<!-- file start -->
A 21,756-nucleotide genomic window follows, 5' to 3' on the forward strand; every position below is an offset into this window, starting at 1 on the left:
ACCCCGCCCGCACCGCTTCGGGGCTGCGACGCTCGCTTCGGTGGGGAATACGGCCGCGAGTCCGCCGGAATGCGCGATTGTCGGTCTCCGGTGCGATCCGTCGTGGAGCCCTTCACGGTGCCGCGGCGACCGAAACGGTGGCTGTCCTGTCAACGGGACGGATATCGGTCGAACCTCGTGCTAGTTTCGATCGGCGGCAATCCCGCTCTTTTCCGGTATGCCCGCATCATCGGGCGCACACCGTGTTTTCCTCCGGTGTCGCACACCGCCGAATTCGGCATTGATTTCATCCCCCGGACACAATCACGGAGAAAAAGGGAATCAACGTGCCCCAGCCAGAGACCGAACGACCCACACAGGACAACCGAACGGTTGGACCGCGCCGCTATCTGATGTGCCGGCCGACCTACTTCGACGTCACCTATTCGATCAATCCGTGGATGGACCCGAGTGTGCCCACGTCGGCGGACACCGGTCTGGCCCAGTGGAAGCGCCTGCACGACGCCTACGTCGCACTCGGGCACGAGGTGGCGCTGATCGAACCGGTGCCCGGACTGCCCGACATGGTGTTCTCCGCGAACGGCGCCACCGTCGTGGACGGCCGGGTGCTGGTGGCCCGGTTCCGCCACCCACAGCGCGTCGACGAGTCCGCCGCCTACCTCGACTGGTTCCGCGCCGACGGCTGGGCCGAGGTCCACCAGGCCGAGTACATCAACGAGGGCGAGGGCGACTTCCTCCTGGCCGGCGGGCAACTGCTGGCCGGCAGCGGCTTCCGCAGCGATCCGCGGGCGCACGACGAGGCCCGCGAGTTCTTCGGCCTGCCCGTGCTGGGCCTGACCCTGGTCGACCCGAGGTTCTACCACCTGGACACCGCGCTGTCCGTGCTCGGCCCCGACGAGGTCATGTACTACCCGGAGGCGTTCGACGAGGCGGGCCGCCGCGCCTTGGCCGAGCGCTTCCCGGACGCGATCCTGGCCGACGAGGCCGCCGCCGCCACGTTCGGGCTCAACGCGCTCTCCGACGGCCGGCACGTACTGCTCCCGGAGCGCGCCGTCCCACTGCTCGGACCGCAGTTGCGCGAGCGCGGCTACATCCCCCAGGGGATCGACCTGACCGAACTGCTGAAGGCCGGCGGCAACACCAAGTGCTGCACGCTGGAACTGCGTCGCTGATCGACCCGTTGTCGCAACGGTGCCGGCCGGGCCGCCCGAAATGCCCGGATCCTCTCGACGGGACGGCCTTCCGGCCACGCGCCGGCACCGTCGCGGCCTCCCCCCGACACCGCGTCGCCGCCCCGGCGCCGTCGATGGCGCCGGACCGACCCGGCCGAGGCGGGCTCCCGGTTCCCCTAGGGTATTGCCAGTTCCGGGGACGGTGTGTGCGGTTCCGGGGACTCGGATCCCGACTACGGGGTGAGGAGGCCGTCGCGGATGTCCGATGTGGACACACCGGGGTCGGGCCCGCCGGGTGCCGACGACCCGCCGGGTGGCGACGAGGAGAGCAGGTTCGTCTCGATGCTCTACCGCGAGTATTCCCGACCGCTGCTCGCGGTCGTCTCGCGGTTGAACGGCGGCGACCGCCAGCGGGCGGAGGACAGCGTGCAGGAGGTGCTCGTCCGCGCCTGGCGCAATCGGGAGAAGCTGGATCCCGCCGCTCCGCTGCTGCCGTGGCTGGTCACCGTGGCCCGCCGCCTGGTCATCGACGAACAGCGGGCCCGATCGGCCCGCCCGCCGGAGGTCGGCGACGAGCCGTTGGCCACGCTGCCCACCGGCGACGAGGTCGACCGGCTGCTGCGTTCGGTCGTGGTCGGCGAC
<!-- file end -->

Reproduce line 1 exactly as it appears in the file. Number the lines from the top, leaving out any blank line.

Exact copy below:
A 21,756-nucleotide genomic window follows, 5' to 3' on the forward strand; every position below is an offset into this window, starting at 1 on the left: